The inspection is on Monday so hopefully they don’t find any major things wrong with the house as we are not aware of any.  Just normal things for a hundred year old house.

Today I said goodbye to my 81 year old friend who is in an adult family home.  She didn’t understand but that’s okay.

It made me sad though.

Sad that I had to say goodbye and sad that she didn’t really understand.

Aging can be so sad sometimes.

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Death and Graves

Japan Graves

Made of dust to dust we return.

This is a picture of a graveyard in Japan.

It was amazing to me how the tombstones are so close together.

Were that we as people that close in relationships to each other when we are alive.

What a different world it would be.  Shoulder to shoulder.  Helping each other out in our humanness.

Why Can’t You Read My Mind? Overcoming the 9 Toxic Thought Patterns that Get in the Way of a Loving Relationship

Chinese Japanese Paper Lantern 16″D Sakura

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How am I supposed to act?

Is there some rule that says that once you enter your 50’s you should act a certain way?

Can I still dance in the rain with no shoes on?

Can I hang out with whoever I want — even if they have a “bad” reputation?

Can I wear mini skirts or tops that show cleavage?

Can I jump into a lake with all my clothes on because it’s hot outside?

Can I turn the radio on full blast and dance to salsa music?

Will people view me as insane because I act youthful when I’m old, uh, older?

Do I really care?

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Aging, Funeral

Attended another funeral this weekend.

My friend was 87 years old and died of cancer.

I found out so much about him during the funeral service.  I guess that’s what happens when you put total strangers in a room who know the same person.  They all have different stories, different views of the person and their character.

I can’t forget what one person said: “I know the person he is today, not the one from the past.”

I can say the same thing.

He was a gentle, loving, giving person and had a great sense of humor.

But that was not how he started his life.  He abandoned his children from his first? or second marriage.

Only in the past year had he contacted his son, now in his 50’s, to ask for forgiveness and to reconcile with him.

His grandson, who he never met, was a minister and gave the eulogy.

His adopted daughter spoke of how he was a tyrant while she was growing up.  Never had I seen that in his personality.  Only gentleness.

In the Christian world we would call the change in his life a transformation.  And indeed, he had Christlike qualities that one wanted to emulate.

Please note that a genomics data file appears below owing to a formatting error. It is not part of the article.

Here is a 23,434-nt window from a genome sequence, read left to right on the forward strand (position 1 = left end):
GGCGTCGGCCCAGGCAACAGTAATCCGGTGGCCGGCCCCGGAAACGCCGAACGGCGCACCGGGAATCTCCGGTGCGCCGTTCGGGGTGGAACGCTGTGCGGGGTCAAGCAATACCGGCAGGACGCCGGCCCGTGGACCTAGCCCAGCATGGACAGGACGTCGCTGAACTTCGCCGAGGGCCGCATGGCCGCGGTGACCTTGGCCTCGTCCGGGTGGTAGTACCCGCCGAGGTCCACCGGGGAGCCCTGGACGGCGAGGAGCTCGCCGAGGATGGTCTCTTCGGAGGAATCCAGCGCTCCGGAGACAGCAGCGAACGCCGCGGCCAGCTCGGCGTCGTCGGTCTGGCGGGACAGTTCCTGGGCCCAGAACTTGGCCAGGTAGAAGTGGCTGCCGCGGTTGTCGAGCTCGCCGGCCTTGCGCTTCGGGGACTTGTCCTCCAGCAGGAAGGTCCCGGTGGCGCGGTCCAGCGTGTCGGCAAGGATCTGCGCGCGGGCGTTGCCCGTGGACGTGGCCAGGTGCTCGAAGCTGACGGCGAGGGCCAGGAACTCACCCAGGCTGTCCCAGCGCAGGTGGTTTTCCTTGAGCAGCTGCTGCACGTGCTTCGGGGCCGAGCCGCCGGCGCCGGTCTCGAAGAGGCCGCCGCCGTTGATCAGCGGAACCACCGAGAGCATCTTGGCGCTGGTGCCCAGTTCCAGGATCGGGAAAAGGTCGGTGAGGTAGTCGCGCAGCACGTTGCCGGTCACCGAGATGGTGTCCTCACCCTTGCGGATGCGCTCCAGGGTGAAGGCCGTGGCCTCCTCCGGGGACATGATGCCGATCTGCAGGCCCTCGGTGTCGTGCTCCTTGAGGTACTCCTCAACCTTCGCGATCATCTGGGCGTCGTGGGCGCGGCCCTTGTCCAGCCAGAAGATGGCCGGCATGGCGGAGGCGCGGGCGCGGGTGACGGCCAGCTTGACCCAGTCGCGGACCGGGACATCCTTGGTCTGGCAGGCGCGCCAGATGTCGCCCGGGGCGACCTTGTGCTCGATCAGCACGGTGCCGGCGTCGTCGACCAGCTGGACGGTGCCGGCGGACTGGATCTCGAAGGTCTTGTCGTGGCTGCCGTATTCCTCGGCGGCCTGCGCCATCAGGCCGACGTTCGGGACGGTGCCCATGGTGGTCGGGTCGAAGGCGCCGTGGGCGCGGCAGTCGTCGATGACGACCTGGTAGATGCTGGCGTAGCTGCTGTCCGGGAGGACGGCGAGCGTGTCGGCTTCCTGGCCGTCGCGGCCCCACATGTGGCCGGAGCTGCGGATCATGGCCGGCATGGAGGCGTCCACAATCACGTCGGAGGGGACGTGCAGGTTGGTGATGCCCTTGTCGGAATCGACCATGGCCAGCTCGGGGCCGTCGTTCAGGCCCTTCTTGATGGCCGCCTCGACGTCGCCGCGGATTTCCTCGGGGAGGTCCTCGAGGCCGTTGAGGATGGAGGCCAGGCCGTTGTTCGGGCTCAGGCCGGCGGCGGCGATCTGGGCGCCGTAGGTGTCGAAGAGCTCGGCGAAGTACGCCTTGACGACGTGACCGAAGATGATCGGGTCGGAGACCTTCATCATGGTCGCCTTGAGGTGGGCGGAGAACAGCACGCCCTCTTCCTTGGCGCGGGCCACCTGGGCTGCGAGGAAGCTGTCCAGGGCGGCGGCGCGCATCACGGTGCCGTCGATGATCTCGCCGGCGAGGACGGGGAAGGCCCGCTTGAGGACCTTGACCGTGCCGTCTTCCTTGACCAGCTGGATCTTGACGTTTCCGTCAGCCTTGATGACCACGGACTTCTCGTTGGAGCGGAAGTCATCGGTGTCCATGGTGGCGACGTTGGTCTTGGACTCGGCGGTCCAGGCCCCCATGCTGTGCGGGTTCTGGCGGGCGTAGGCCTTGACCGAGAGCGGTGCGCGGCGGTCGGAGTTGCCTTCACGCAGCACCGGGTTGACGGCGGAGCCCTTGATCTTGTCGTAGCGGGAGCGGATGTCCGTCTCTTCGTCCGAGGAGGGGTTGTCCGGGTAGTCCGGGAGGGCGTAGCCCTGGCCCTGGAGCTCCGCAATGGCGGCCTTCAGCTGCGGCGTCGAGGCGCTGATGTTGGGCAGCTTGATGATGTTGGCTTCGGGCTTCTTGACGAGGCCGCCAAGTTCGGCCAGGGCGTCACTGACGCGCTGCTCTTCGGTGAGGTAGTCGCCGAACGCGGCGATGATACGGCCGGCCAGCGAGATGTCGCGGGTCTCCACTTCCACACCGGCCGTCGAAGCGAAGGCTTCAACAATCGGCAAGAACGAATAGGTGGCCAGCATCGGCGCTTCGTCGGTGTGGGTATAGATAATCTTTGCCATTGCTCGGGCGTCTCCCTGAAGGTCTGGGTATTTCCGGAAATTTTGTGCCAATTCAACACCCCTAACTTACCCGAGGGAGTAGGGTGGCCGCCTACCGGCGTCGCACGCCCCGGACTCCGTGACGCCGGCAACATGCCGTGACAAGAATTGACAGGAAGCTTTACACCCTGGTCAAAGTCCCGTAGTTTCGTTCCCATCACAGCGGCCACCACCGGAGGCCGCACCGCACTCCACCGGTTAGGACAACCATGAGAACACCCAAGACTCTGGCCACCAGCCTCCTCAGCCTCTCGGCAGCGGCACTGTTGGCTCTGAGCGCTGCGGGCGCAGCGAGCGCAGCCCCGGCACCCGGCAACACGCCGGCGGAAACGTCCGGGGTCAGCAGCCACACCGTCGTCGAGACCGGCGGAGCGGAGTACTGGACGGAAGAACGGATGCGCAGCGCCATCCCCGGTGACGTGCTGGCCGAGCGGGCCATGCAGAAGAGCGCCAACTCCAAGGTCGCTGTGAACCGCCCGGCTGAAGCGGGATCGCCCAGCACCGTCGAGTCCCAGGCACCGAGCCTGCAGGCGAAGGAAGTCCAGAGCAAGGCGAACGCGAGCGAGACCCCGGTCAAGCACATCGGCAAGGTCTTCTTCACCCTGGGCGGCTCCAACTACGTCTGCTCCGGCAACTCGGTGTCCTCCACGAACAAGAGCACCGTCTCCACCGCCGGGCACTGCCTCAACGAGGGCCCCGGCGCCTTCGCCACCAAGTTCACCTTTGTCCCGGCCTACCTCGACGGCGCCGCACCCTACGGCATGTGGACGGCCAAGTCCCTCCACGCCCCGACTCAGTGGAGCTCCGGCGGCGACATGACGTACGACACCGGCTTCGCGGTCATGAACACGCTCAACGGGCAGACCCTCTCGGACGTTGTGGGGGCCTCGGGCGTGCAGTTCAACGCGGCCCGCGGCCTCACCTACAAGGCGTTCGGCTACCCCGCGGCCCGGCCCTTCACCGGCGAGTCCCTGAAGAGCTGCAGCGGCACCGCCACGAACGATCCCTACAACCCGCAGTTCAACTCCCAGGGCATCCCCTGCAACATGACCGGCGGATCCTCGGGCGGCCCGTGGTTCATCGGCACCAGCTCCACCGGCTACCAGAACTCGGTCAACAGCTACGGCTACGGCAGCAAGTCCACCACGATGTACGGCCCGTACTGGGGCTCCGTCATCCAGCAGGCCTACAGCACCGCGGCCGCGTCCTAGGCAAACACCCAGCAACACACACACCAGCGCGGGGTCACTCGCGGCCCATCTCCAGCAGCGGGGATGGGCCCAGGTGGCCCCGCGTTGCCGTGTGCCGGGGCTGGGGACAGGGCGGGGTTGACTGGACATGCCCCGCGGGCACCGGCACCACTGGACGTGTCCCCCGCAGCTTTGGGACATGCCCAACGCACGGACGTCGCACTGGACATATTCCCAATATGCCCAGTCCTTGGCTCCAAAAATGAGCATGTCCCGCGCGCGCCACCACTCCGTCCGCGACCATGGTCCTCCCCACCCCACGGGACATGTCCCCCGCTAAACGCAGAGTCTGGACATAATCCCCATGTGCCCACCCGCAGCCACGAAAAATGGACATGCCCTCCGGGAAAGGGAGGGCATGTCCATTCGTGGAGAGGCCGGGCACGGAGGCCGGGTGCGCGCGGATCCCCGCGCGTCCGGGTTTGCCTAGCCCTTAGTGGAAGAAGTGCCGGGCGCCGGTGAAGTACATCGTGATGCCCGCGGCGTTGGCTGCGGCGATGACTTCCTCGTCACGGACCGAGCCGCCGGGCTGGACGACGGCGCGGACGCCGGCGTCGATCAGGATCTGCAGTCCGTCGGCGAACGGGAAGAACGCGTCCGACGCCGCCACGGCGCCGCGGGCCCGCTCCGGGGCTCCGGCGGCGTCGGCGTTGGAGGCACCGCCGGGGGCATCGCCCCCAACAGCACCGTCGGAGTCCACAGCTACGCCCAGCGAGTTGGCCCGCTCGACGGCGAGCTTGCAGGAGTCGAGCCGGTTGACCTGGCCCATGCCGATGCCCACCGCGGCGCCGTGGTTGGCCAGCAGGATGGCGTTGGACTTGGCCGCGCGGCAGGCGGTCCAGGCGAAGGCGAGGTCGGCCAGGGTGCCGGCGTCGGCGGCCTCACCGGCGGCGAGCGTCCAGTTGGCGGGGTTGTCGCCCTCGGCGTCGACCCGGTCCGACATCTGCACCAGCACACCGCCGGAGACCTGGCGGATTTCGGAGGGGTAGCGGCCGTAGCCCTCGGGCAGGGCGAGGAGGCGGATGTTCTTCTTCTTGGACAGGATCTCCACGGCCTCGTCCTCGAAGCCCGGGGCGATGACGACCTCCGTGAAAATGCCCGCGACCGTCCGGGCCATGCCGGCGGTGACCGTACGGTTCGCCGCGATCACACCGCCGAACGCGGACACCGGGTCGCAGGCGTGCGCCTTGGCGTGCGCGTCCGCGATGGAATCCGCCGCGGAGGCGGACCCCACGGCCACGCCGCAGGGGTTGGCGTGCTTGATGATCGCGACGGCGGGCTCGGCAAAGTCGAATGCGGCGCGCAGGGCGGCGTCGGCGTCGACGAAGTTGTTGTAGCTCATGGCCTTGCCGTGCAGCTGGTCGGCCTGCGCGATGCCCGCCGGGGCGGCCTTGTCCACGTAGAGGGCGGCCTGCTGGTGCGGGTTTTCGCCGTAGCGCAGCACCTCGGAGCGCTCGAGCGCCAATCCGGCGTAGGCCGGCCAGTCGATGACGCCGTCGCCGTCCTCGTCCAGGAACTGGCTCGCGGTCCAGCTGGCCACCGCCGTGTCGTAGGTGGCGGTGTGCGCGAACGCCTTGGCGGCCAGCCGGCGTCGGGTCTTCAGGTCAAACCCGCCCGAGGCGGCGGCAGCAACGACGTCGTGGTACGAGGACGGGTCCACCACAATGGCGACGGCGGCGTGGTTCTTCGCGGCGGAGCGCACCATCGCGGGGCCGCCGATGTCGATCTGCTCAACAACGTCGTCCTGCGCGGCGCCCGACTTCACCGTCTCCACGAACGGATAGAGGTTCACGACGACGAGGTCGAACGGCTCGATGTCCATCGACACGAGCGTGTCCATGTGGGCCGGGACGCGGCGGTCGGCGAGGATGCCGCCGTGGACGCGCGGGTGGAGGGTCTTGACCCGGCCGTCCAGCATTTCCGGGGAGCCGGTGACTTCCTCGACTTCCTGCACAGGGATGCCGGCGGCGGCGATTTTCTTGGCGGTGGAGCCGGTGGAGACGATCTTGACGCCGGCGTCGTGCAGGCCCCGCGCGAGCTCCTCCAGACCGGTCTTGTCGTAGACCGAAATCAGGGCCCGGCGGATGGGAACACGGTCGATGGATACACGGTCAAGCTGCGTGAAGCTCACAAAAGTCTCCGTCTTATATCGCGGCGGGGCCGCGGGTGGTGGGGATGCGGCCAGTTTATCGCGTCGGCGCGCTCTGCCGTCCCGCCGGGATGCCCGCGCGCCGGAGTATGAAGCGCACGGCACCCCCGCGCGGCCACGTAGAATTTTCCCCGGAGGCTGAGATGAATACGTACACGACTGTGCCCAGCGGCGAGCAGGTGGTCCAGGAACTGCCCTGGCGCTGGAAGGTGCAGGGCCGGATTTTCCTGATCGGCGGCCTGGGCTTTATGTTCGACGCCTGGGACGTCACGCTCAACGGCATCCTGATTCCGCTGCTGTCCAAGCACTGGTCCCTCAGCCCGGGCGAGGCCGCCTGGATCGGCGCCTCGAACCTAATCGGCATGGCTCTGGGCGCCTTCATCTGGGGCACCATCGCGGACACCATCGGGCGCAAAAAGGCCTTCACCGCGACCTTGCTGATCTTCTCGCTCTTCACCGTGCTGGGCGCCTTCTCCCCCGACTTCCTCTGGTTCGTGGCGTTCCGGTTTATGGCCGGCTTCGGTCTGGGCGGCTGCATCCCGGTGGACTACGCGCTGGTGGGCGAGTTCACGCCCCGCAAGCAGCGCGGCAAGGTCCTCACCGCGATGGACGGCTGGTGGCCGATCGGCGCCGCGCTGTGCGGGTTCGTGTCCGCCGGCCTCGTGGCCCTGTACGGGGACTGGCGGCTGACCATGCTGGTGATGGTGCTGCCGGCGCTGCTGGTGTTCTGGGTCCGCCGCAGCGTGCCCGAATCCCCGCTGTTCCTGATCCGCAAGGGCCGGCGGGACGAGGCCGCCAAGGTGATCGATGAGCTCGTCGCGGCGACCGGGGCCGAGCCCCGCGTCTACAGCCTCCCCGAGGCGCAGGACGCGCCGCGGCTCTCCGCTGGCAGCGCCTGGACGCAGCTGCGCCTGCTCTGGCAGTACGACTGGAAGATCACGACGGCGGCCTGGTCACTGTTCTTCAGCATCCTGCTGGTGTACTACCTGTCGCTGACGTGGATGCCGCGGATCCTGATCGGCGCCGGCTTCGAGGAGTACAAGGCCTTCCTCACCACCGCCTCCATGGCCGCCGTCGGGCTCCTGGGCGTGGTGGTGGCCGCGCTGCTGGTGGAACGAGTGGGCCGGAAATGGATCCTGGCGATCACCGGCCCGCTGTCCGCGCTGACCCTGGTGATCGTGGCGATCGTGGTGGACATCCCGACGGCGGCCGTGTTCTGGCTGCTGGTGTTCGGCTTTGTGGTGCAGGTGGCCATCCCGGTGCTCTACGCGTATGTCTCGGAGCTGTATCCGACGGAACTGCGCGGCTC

I hadn’t spoken to him in over 2 years but he was one of those people who when you saw him it was as if no time had passed.

Goodbye my friend.  I’ll see you in heaven.

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Anesthesia and Peace

I recently had the experience of getting general anesthesia. Prepped, rolled into the operating room and having a mask attached over my face.

Next thing I know, I’m waking up.  I look around.  I see a man cleaning up and taking things off a table where someone else once lay.  He puts the things in a plastic container.

I look to my right — another person who just woke up from their anesthesia.

What happened to the 45 minutes that passed?  No dreams.  Nothing.  Emptiness.

Can one call this peace if one can’t experience it?

Dictionary.com uses one definition of peace:  freedom of the mind from annoyance, distraction, anxiety.

A second definition:  a state of tranquility.

But if you don’t feel tranquil or free from annoyance are you truly at peace?

Lost are the 45 minutes of nothingness.  And they can’t be recovered.

Such is life as it is.  Every moment on this earth can be useful or wasted.

Time is truly fleeting.  Moments become minutes, minutes become hours, hours become days, days become weeks and weeks become years.

The “lucky” ones age and die.  And then?

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Advocates for Seniors

When I was younger, I had a boyfriend who had the most wonderful mother.

I kept in touch with her throughout the years. Every time I would visit Chicago she would more than likely get a visit from me.
The last few times I went to see her she was not well. She lives with one of her sons and he was being neglectful of her.
She had a rooster and birds that were allowed to roam freely through the house.